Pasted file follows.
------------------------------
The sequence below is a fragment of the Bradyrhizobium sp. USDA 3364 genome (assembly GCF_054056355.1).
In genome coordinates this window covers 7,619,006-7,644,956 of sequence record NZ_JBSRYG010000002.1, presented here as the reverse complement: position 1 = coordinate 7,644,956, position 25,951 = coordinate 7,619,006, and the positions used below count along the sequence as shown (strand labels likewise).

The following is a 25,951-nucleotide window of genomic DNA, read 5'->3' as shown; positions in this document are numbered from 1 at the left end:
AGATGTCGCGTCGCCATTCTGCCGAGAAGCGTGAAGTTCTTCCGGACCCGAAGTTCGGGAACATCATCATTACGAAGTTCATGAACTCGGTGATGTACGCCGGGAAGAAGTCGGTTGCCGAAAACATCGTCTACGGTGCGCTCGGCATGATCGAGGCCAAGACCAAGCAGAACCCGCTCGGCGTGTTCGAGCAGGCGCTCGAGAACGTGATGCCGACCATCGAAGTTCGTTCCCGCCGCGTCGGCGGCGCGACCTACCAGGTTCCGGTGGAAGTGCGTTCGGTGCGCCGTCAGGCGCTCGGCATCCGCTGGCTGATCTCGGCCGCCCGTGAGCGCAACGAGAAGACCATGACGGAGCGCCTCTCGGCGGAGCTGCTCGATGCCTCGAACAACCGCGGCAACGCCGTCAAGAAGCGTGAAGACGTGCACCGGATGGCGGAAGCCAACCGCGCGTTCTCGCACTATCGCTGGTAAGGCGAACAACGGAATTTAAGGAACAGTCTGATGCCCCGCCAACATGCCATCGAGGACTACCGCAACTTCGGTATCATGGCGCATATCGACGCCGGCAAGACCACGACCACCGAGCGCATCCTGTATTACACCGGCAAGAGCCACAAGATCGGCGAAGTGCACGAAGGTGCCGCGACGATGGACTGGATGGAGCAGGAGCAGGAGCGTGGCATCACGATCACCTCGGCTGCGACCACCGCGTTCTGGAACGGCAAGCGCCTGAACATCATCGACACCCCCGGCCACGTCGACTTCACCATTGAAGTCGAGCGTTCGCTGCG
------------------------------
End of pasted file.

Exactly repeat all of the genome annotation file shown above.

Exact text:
The sequence below is a fragment of the Bradyrhizobium sp. USDA 3364 genome (assembly GCF_054056355.1).
In genome coordinates this window covers 7,619,006-7,644,956 of sequence record NZ_JBSRYG010000002.1, presented here as the reverse complement: position 1 = coordinate 7,644,956, position 25,951 = coordinate 7,619,006, and the positions used below count along the sequence as shown (strand labels likewise).

The following is a 25,951-nucleotide window of genomic DNA, read 5'->3' as shown; positions in this document are numbered from 1 at the left end:
AGATGTCGCGTCGCCATTCTGCCGAGAAGCGTGAAGTTCTTCCGGACCCGAAGTTCGGGAACATCATCATTACGAAGTTCATGAACTCGGTGATGTACGCCGGGAAGAAGTCGGTTGCCGAAAACATCGTCTACGGTGCGCTCGGCATGATCGAGGCCAAGACCAAGCAGAACCCGCTCGGCGTGTTCGAGCAGGCGCTCGAGAACGTGATGCCGACCATCGAAGTTCGTTCCCGCCGCGTCGGCGGCGCGACCTACCAGGTTCCGGTGGAAGTGCGTTCGGTGCGCCGTCAGGCGCTCGGCATCCGCTGGCTGATCTCGGCCGCCCGTGAGCGCAACGAGAAGACCATGACGGAGCGCCTCTCGGCGGAGCTGCTCGATGCCTCGAACAACCGCGGCAACGCCGTCAAGAAGCGTGAAGACGTGCACCGGATGGCGGAAGCCAACCGCGCGTTCTCGCACTATCGCTGGTAAGGCGAACAACGGAATTTAAGGAACAGTCTGATGCCCCGCCAACATGCCATCGAGGACTACCGCAACTTCGGTATCATGGCGCATATCGACGCCGGCAAGACCACGACCACCGAGCGCATCCTGTATTACACCGGCAAGAGCCACAAGATCGGCGAAGTGCACGAAGGTGCCGCGACGATGGACTGGATGGAGCAGGAGCAGGAGCGTGGCATCACGATCACCTCGGCTGCGACCACCGCGTTCTGGAACGGCAAGCGCCTGAACATCATCGACACCCCCGGCCACGTCGACTTCACCATTGAAGTCGAGCGTTCGCTGCG